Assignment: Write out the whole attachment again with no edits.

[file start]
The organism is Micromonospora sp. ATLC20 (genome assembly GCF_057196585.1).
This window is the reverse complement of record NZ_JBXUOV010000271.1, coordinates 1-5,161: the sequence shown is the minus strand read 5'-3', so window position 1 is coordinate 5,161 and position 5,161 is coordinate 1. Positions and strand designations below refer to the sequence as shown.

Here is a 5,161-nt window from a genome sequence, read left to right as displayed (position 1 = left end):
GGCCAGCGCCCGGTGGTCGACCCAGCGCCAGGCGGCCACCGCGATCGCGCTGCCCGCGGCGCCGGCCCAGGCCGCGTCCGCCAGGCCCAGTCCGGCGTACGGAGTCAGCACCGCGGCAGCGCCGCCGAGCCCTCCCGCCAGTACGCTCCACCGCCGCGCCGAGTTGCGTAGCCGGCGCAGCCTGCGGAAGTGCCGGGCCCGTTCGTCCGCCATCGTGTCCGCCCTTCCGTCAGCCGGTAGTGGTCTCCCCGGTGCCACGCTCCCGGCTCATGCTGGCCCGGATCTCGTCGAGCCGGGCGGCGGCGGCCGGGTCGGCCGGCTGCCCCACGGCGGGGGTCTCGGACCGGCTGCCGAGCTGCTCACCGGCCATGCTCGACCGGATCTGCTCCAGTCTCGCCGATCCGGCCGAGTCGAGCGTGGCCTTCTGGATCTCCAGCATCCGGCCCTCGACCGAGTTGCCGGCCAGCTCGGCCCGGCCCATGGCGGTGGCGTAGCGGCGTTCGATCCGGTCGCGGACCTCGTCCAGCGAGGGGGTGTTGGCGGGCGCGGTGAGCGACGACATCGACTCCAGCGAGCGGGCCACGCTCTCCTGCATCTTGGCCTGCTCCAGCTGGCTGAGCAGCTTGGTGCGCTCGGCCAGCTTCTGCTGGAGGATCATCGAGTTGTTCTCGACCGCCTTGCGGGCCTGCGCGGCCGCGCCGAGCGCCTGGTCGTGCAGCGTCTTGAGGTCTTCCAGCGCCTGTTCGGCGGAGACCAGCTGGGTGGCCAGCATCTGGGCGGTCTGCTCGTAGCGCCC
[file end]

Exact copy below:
The organism is Micromonospora sp. ATLC20 (genome assembly GCF_057196585.1).
This window is the reverse complement of record NZ_JBXUOV010000271.1, coordinates 1-5,161: the sequence shown is the minus strand read 5'-3', so window position 1 is coordinate 5,161 and position 5,161 is coordinate 1. Positions and strand designations below refer to the sequence as shown.

Here is a 5,161-nt window from a genome sequence, read left to right as displayed (position 1 = left end):
GGCCAGCGCCCGGTGGTCGACCCAGCGCCAGGCGGCCACCGCGATCGCGCTGCCCGCGGCGCCGGCCCAGGCCGCGTCCGCCAGGCCCAGTCCGGCGTACGGAGTCAGCACCGCGGCAGCGCCGCCGAGCCCTCCCGCCAGTACGCTCCACCGCCGCGCCGAGTTGCGTAGCCGGCGCAGCCTGCGGAAGTGCCGGGCCCGTTCGTCCGCCATCGTGTCCGCCCTTCCGTCAGCCGGTAGTGGTCTCCCCGGTGCCACGCTCCCGGCTCATGCTGGCCCGGATCTCGTCGAGCCGGGCGGCGGCGGCCGGGTCGGCCGGCTGCCCCACGGCGGGGGTCTCGGACCGGCTGCCGAGCTGCTCACCGGCCATGCTCGACCGGATCTGCTCCAGTCTCGCCGATCCGGCCGAGTCGAGCGTGGCCTTCTGGATCTCCAGCATCCGGCCCTCGACCGAGTTGCCGGCCAGCTCGGCCCGGCCCATGGCGGTGGCGTAGCGGCGTTCGATCCGGTCGCGGACCTCGTCCAGCGAGGGGGTGTTGGCGGGCGCGGTGAGCGACGACATCGACTCCAGCGAGCGGGCCACGCTCTCCTGCATCTTGGCCTGCTCCAGCTGGCTGAGCAGCTTGGTGCGCTCGGCCAGCTTCTGCTGGAGGATCATCGAGTTGTTCTCGACCGCCTTGCGGGCCTGCGCGGCCGCGCCGAGCGCCTGGTCGTGCAGCGTCTTGAGGTCTTCCAGCGCCTGTTCGGCGGAGACCAGCTGGGTGGCCAGCATCTGGGCGGTCTGCTCGTAGCGCCC